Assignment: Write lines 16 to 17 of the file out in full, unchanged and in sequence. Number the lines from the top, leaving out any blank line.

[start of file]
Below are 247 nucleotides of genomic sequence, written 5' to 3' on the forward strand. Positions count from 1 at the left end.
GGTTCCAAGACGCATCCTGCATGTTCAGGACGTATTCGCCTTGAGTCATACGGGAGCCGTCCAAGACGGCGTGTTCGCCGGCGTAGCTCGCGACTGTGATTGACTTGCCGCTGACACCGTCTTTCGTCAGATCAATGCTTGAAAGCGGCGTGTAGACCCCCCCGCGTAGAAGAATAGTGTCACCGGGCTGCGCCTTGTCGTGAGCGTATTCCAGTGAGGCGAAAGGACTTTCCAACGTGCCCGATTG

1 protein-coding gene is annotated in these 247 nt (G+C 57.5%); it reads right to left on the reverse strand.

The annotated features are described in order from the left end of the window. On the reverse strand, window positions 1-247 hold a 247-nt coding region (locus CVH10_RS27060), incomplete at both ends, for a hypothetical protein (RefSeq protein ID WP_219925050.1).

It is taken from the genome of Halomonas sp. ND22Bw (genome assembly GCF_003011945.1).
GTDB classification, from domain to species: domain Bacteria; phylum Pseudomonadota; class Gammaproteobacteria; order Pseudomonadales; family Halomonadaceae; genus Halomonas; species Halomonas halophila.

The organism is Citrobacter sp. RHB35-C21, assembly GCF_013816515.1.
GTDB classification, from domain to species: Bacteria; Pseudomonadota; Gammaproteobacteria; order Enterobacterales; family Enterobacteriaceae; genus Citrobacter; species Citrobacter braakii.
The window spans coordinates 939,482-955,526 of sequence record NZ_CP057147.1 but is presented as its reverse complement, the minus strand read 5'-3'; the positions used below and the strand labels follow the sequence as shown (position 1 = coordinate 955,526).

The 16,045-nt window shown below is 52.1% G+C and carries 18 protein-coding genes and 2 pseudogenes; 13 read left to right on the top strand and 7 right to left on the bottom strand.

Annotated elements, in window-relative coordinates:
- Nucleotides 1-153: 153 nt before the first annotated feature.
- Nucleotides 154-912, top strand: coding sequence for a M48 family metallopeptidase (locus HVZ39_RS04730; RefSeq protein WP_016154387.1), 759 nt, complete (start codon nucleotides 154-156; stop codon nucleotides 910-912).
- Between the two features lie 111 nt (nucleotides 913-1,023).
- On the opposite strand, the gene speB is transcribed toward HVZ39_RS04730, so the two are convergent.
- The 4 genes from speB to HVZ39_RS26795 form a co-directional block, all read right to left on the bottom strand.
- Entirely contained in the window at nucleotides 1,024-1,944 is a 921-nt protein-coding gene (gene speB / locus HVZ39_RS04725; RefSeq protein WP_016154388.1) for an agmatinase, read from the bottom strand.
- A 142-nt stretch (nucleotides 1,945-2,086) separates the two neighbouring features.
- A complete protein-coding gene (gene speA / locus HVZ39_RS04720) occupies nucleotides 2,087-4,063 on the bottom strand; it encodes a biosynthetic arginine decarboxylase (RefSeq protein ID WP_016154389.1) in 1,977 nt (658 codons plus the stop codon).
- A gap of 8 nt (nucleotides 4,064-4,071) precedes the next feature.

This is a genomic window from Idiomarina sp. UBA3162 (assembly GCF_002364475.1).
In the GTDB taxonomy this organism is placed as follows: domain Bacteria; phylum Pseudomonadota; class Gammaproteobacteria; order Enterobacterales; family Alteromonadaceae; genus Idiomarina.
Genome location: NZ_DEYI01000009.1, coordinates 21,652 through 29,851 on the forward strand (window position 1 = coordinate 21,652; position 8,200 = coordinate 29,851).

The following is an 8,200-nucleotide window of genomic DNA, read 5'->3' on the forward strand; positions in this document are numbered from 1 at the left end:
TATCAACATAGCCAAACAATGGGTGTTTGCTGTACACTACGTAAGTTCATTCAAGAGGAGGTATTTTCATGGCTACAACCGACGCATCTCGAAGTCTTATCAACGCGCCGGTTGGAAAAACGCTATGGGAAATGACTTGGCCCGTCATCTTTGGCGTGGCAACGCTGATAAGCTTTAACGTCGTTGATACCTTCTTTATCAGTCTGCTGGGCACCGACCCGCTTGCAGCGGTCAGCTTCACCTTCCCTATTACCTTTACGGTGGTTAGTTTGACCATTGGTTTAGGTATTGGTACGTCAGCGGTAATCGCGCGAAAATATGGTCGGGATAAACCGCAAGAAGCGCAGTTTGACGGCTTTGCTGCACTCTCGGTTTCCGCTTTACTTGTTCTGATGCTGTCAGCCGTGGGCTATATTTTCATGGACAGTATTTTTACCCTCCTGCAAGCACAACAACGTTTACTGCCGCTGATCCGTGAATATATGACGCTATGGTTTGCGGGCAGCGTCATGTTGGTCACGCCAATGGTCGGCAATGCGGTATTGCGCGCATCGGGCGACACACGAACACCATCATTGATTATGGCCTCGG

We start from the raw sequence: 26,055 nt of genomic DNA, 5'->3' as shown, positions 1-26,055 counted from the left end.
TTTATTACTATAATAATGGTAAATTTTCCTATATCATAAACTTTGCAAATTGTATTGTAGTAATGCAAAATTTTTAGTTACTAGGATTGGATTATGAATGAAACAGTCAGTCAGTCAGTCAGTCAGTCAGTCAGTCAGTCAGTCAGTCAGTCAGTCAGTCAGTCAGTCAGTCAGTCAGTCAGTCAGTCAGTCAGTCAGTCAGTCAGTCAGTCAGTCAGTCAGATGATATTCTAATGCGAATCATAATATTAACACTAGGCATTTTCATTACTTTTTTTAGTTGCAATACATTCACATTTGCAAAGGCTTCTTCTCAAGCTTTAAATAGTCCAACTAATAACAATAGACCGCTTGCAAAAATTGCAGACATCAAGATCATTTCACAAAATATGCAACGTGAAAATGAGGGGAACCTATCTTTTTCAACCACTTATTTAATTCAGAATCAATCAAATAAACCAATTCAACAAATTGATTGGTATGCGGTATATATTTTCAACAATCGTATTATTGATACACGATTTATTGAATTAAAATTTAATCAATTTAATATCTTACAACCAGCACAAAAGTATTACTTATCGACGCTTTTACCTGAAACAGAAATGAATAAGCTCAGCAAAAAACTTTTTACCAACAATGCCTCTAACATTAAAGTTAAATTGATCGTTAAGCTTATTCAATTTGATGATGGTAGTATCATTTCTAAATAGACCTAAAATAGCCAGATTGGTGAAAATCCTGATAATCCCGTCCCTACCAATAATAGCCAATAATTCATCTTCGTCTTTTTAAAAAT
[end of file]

- The 4 genes from speB to HVZ39_RS26795 form a co-directional block, all read right to left on the bottom strand.
- Entirely contained in the window at nucleotides 1,024-1,944 is a 921-nt protein-coding gene (gene speB / locus HVZ39_RS04725; RefSeq protein WP_016154388.1) for an agmatinase, read from the bottom strand.